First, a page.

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Can Monolaurin Fight Coronavirus (COVID-19)?

Written by Carlos Tello, PhD (Molecular Biology) | Last updated:
Puya Yazdi
Medically reviewed by
Puya Yazdi, MD | Written by Carlos Tello, PhD (Molecular Biology) | Last updated:

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This article is for informational purposes only. The current coronavirus outbreak is an ongoing event and certain details may change as new information comes to light. No effective or FDA-approved products are currently available for the treatment of the new coronavirus (also known as SARS-CoV-2 or 2019-nCoV), although research is still ongoing.

Anti Infection Potential

Monolaurin might be active against viruses that have a fat (lipid) membrane on the outside. Since monolaurin is the same size as the fat molecule of the virus, it absorbs into the cell’s fat layer. Since it does not have good binding power, the skin envelope breaks apart. This prevents the virus from attaching and entering host cells, stopping infection and replication. Have in mind that this is still just an unproven theory based on cellular studies [1, 2].

Scientists think monolaurin might disrupt virus replication by blocking DNA replication signals. In the lab, when monolaurin binds to the viral envelope, it makes the virus more susceptible to the immune system [3, 4].

Glycerol monolaurate protected apes from infection with an HIV-related virus (SIV) and inhibited the immune response against this virus in cells [5]. 

In dishes, monolaurin showed activity against the following viruses, which have fat envelopes [6]:

  • Cytomegalovirus [7]
  • Epstein-Barr virus
  • HIV-1, HIV+
  • Measles virus
  • Herpes simplex virus-1 and 2
  • Herpesviridae (all)
  • Human lymphotropic viruses (type 1)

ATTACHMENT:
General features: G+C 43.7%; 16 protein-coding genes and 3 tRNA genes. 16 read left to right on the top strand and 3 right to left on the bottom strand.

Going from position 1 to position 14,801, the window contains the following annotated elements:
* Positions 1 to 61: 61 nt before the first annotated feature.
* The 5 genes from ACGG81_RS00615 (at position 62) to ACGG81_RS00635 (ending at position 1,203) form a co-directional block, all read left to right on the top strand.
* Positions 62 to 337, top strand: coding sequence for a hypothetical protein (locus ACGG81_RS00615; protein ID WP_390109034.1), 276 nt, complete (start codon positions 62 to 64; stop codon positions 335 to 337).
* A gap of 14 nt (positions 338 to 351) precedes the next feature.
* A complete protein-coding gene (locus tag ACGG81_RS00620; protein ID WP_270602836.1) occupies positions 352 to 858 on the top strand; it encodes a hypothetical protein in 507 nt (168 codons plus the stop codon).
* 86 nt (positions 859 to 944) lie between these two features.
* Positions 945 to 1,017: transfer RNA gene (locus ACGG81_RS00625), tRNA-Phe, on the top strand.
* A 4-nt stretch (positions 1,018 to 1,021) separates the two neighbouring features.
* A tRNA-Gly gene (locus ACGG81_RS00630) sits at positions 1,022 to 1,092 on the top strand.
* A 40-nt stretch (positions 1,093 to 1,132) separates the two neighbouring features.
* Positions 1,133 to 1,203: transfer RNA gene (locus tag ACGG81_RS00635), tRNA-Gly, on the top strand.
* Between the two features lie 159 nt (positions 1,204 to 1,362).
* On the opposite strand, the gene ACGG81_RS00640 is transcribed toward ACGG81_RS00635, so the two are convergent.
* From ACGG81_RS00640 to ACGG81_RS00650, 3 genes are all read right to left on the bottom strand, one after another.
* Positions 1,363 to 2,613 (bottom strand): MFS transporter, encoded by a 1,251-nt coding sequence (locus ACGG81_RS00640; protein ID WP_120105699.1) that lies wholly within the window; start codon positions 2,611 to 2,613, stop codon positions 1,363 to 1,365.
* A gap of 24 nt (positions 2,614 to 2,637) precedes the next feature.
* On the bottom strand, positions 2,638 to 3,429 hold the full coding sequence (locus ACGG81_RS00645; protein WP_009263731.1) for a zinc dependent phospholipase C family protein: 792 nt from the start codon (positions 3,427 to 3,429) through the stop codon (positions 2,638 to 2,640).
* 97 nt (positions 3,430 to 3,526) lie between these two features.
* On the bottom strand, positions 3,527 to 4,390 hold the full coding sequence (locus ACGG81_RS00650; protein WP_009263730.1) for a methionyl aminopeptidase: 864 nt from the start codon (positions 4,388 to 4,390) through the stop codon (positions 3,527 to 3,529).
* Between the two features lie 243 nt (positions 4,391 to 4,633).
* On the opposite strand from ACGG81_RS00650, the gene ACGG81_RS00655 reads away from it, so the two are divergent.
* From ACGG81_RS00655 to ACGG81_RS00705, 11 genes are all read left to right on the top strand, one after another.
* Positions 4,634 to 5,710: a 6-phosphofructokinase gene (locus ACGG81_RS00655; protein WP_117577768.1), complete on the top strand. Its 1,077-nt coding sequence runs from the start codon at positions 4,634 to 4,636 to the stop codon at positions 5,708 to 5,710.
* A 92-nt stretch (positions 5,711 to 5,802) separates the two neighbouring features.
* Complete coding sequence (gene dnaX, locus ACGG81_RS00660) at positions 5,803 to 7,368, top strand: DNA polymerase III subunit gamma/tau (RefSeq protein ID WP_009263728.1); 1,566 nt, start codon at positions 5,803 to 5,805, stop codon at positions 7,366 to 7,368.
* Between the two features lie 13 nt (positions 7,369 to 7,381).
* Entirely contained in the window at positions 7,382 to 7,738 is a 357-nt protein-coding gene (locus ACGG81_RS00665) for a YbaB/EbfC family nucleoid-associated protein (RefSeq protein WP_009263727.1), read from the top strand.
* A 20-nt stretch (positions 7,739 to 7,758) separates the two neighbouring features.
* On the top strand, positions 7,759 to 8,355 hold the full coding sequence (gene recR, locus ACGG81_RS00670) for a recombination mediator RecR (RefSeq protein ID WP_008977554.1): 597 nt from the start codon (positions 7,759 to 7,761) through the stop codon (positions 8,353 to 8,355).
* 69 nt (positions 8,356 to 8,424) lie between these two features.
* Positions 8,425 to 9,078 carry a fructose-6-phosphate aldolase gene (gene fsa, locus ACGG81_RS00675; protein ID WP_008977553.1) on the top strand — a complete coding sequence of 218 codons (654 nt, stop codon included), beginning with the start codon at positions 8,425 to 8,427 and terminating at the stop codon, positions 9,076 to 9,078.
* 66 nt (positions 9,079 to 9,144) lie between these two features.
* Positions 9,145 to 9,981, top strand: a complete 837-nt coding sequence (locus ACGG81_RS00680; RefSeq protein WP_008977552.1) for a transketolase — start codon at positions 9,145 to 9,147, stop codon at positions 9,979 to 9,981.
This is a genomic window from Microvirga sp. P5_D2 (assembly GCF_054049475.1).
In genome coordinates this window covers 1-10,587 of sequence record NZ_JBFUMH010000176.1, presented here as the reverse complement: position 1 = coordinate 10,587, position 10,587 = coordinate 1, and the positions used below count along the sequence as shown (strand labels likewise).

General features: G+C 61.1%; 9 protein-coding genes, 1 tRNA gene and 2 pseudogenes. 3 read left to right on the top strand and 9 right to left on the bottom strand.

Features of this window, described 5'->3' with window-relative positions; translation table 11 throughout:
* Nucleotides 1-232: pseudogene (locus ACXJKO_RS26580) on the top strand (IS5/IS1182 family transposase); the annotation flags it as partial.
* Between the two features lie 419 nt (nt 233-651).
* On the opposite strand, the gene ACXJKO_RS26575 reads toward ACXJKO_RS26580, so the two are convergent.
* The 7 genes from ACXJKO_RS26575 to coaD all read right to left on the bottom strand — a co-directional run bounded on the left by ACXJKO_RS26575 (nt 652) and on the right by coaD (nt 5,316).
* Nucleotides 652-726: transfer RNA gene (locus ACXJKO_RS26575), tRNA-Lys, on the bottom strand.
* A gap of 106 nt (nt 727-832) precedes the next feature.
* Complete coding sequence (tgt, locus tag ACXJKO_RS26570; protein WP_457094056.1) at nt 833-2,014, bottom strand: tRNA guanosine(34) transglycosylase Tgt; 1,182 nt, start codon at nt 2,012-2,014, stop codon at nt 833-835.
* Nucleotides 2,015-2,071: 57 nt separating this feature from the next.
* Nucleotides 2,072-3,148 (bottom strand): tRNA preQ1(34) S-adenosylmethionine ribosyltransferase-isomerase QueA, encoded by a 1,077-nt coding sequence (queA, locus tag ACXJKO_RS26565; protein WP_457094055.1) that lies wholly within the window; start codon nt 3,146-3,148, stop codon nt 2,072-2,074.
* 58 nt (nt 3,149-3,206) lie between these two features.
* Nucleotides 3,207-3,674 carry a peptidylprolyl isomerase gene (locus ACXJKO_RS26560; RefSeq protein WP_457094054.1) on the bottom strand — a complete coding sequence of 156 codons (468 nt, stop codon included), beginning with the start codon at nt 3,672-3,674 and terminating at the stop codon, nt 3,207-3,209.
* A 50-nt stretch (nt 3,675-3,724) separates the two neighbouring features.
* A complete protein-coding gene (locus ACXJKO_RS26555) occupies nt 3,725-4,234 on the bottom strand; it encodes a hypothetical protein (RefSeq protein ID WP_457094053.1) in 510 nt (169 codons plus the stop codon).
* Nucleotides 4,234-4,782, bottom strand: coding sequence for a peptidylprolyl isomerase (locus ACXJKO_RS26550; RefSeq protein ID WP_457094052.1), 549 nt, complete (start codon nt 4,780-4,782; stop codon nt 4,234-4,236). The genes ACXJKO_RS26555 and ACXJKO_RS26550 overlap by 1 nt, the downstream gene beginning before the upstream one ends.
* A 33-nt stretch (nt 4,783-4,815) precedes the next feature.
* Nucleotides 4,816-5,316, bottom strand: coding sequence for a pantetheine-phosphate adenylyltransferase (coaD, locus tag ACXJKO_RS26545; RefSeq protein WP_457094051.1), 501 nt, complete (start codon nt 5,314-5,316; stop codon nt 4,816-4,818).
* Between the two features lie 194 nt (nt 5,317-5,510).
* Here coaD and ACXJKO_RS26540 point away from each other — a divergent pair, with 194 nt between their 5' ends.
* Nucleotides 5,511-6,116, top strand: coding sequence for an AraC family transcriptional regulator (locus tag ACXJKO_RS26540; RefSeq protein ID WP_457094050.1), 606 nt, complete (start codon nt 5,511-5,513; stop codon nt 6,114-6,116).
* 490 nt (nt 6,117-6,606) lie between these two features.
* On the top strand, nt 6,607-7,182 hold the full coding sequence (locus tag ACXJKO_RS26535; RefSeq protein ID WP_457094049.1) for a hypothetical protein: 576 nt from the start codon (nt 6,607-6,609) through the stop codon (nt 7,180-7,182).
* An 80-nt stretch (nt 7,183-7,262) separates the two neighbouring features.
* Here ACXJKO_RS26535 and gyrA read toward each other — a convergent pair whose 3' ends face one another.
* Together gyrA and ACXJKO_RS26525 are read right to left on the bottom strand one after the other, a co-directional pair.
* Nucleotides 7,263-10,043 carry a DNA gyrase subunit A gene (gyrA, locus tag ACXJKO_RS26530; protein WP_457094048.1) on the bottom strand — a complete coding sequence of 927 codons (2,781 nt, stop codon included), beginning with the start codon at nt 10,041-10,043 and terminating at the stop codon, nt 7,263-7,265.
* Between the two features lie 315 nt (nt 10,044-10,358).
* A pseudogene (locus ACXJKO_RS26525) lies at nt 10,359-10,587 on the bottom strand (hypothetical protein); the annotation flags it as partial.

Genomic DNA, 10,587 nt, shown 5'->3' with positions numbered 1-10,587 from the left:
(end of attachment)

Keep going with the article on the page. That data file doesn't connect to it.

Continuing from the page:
• Vesicular stomatitis virus
  • Visna virus
  • Influenza virus
  • Varicella zoster (chickenpox) [8]
  • Swine flu [9]
  • Pneumovirus
  • Sarcoma virus
  • Syncytial virus

Monolaurin shows antiviral activity in animals against Herpes simplex virus (which causes cold sores) [10].

However, monolaurin (5% glycerol monolaurate in warming jelly or saltwater) greatly increased genital herpes transmission in mice, possibly by disrupting the barrier function of the vaginal lining [11].

There are many anecdotal reports of monolaurin helping combat the flu. There is no valid evidence to back them up. Monolaurin from human breast milk was effective against cytomegalovirus (CMV) but was not effective against the cold-causing virus, rhinovirus [7].

Taken together, these studies suggest that monolaurin damages the fatty envelope of viruses and could also be effective against SARS-CoV-2. However, there is no evidence that this would help prevent or treat COVID-19 in humans.

Immune System

Glycerol monolaurate increased the proliferation of T cells (but not B cells) [12].

However, another study found that this compound also alters the fatty membrane of T cells, resulting in changes in their signaling and function (e.g., reduced production of cytokines such as IL-2, IFN-γ, TNF-α, and IL-10) [13].

This implies that monolaurin may impair immune function and potentially do more harm than good in case of COVID-19.

Keep in mind that this is all theory, and there’s no good evidence to know if it would help or be harmful in COVID-19.

About the Author

Carlos Tello

Carlos Tello

PhD (Molecular Biology)
Carlos received his PhD and MS from the Universidad de Sevilla.
Carlos spent 9 years in the laboratory investigating mineral transport in plants. He then started working as a freelancer, mainly in science writing, editing, and consulting. Carlos is passionate about learning the mechanisms behind biological processes and communicating science to both academic and non-academic audiences. He strongly believes that scientific literacy is crucial to maintain a healthy lifestyle and avoid falling for scams.

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